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What is the hardest part of being a parent for you? And what aspect of motherhood do you enjoy the most?

 

Constantly feeling like I have no idea what I’m doing. Even after getting beyond the stage where babies/toddlers change so quickly and you have to figure out each type of cry/tantrum, there are still so many questions. Should we do Montessori or Spanish immersion for elementary school? How should we handle screen time? Am I raising a monster, or is sassiness just par for the course at age 6? 

The most enjoyable part is having a little sidekick who is into a bunch of the same things I am — reading, baking, going for bike rides, seeing musicals, working on bullet journals. I’m already a little sad for when he’s too old and cool for our outings, poolside read-alouds, kitchen dance parties, and such. 

 

If you had to pick just one, what has been your favorite motherhood memory so far?

 

Can’t beat the memory of having a (screaming) baby placed on my chest after two hours of pushing, but in more recent memory, I’d have to say getting to reveal Hendrik’s completed “big kid” bedroom to him on the morning of his 6th birthday and seeing his reaction — which included immediately moving the hamper over to the corner because he thought it looked better there.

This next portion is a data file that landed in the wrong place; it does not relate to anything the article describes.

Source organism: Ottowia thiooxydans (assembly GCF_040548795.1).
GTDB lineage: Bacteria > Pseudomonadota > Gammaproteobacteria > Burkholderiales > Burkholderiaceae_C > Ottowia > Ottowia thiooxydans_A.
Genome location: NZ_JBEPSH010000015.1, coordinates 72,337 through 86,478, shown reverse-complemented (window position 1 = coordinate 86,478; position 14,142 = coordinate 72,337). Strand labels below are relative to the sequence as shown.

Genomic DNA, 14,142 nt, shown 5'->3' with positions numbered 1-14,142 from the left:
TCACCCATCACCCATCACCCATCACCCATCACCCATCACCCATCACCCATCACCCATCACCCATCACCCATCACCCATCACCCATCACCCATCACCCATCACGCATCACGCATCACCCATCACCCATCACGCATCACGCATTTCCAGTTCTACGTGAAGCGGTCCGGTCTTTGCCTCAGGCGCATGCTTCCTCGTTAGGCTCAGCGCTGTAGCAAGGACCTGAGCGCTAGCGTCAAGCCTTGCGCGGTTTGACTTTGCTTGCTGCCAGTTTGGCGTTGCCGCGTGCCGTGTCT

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Anne Hoekman is The Everymom…

Favorite date night activity? Making it a date morning and going out for breakfast together!

Biggest mom fail moment? Rolling my eyes at my over-dramatic 4-year-old kid who fell off his bike on a Saturday afternoon and said, “It hurts so much I won’t even be able to go to school on Monday.” Yeah, it was actually super broken.

Guilty pleasure? Reading while I eat

Dream vacation spot? Hawaii (since we’ve already done Paris)

Go-to coffee order? Currently a vanilla latte

Last book you read? Maybe You Should Talk to Someone

App you can’t live without? The Weather Channel

Favorite Instagram account to follow? @thingsorganizedneatly